'End referendum public row', says Dafydd Elis-Thomas
Ministers in Cardiff Bay and Westminster must stop arguing about a referendum on more law-making powers for Wales, the assembly's presiding officer says.
Dafydd Elis-Thomas said the way the issue was being discussed in public by politicians was "not helpful".
Prime Minister David Cameron has suggested a referendum should be held next year.
But the assembly government wants the vote to take place this autum.
Lord Elis-Thomas, who said he was "not a happy bunny", called for the "voice of reason in this matter" and insisted the referendum should be treated as a constitutional rather than a political matter.
The Welsh Assembly Government has said it had no warning of the prime minister's announcement in the Commons on Tuesday that he believed a referendum on new powers should be held in 2011.
The Electoral Commission says a 10-week period is needed to ensure the referendum question can be easily understood by voters, which could prevent an autumn poll.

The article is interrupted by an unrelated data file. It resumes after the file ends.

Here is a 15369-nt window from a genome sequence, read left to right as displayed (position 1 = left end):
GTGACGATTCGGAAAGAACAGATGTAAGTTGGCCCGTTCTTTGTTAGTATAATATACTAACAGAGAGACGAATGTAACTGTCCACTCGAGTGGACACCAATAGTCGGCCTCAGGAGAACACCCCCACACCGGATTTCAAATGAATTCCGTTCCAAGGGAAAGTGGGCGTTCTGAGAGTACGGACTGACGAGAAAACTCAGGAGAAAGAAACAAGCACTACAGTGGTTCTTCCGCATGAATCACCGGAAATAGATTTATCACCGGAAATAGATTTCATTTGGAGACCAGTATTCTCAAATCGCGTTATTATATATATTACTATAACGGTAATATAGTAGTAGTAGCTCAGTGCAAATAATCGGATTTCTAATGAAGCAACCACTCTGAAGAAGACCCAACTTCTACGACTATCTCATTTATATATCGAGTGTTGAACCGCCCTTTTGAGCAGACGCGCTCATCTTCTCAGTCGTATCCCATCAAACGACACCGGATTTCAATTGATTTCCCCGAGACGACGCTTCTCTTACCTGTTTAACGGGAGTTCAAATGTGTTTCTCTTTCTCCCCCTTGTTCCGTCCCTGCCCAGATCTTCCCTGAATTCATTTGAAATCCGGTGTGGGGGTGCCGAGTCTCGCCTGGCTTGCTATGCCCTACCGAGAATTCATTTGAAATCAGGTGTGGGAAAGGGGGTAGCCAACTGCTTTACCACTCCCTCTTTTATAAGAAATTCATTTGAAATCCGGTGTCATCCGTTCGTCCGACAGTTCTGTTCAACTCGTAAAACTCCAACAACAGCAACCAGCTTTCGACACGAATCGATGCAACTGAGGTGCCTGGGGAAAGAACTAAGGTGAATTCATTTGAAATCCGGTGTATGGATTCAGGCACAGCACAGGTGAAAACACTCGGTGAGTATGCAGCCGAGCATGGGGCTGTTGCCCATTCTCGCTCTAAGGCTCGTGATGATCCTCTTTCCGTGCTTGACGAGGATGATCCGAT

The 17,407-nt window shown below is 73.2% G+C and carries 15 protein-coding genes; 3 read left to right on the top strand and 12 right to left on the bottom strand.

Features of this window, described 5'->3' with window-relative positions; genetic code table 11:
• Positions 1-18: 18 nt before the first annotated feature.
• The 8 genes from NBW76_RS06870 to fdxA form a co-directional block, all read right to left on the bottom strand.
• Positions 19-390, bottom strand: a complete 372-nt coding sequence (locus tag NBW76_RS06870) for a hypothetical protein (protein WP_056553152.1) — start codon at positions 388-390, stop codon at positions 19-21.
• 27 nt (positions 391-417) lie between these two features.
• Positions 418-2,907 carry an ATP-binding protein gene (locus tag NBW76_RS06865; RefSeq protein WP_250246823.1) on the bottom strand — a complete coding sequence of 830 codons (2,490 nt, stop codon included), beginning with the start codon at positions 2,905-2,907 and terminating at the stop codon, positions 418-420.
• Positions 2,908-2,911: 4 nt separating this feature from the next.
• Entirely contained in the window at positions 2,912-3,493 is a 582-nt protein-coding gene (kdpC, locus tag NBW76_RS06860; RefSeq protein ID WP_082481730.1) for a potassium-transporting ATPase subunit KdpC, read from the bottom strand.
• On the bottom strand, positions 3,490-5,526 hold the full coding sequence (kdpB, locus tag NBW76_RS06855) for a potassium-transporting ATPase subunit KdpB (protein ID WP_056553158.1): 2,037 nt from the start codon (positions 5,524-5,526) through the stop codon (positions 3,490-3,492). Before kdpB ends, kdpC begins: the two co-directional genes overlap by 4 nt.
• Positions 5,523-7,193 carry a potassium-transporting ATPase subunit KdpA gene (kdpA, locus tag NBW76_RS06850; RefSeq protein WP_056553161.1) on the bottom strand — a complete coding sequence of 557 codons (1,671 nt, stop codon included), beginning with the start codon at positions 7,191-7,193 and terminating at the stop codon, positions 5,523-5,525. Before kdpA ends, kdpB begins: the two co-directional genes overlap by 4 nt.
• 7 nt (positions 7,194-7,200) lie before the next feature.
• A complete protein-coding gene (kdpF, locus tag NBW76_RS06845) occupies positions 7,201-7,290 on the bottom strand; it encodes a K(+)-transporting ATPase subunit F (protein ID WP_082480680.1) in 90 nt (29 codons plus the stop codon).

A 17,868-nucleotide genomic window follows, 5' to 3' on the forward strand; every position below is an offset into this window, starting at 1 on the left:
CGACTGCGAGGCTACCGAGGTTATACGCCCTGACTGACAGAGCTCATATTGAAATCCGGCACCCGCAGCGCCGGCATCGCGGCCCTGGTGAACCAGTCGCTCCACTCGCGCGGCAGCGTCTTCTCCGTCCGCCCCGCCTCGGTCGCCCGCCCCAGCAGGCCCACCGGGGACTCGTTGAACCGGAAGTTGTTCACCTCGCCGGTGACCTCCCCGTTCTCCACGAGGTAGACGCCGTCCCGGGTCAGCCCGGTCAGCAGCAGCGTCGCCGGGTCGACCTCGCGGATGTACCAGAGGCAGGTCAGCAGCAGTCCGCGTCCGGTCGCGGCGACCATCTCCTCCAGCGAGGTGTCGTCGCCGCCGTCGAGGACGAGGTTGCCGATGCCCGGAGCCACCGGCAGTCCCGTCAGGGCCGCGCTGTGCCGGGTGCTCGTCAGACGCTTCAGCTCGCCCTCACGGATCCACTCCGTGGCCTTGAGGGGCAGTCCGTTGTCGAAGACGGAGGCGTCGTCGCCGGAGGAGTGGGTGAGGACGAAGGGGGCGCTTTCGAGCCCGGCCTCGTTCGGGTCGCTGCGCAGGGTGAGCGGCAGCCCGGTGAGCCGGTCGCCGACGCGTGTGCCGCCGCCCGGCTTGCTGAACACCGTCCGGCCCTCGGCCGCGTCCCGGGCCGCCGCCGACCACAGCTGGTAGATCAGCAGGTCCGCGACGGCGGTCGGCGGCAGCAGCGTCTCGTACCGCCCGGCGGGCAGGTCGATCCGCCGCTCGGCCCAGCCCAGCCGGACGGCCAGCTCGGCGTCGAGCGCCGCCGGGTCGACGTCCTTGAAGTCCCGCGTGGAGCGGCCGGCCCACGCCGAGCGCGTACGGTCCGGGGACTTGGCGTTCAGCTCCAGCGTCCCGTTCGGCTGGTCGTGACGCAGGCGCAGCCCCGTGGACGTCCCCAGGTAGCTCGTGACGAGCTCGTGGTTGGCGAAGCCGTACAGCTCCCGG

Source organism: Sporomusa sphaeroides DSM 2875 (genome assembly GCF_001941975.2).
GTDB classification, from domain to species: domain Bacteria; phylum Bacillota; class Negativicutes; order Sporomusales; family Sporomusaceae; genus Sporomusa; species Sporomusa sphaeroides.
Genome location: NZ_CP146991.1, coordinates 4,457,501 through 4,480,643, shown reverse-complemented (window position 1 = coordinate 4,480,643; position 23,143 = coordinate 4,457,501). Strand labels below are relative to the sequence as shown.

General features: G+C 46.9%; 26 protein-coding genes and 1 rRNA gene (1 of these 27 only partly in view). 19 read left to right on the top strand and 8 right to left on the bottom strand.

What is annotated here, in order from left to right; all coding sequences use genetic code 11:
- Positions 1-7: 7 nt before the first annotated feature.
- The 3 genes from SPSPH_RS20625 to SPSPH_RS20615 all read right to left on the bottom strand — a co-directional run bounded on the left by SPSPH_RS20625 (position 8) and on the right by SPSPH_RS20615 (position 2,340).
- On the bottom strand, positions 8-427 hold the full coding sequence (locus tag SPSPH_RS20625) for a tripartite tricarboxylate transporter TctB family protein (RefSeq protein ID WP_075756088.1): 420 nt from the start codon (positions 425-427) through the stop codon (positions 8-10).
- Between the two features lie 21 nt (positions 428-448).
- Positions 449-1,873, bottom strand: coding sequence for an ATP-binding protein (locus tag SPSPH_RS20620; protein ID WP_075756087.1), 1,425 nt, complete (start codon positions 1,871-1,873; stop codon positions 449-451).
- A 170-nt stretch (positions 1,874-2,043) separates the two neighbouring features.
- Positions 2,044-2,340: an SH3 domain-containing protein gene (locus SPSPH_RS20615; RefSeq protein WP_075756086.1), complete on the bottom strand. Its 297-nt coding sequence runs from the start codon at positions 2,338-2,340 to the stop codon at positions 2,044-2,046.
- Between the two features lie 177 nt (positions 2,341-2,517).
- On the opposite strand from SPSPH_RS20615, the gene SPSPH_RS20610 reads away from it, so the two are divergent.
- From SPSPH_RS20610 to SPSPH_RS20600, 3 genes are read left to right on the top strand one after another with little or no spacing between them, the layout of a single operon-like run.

The new Welsh Secretary, Cheryl Gillan, has not ruled out an autumn referendum but blamed "unfinished business" from the Labour administration for not holding it then - a claim rebutted by her predecessor, Peter Hain.
Describing the situation as "messy", Lord Elis-Thomas said: "I'm not going to get involved in megaphone diplomacy. Megaphone diplomacy between Cathays Park and Whitehall - this is not helpful.
"This is not a matter for political discussion and certainly not for megaphone diplomacy. It's a matter to be worked out constitutionally on the practicalities.
'Fair and clear'
"Parliament has passed now that this should happen. What we've got to do now is make it happen.
"We shouldn't be arguing amongst ourselves [about] what the [referendum] question should be or when it should happen."
Lord Elis-Thomas said work had already been done in Wales on what a possible referendum question might be and said he would be happy for this to be shared with the Electoral Commission and the Wales Office.
He added: "We're very keen that the questions should be fair and clear.
"That's the most important issue, that is in fact more important even than when the referendum should be held."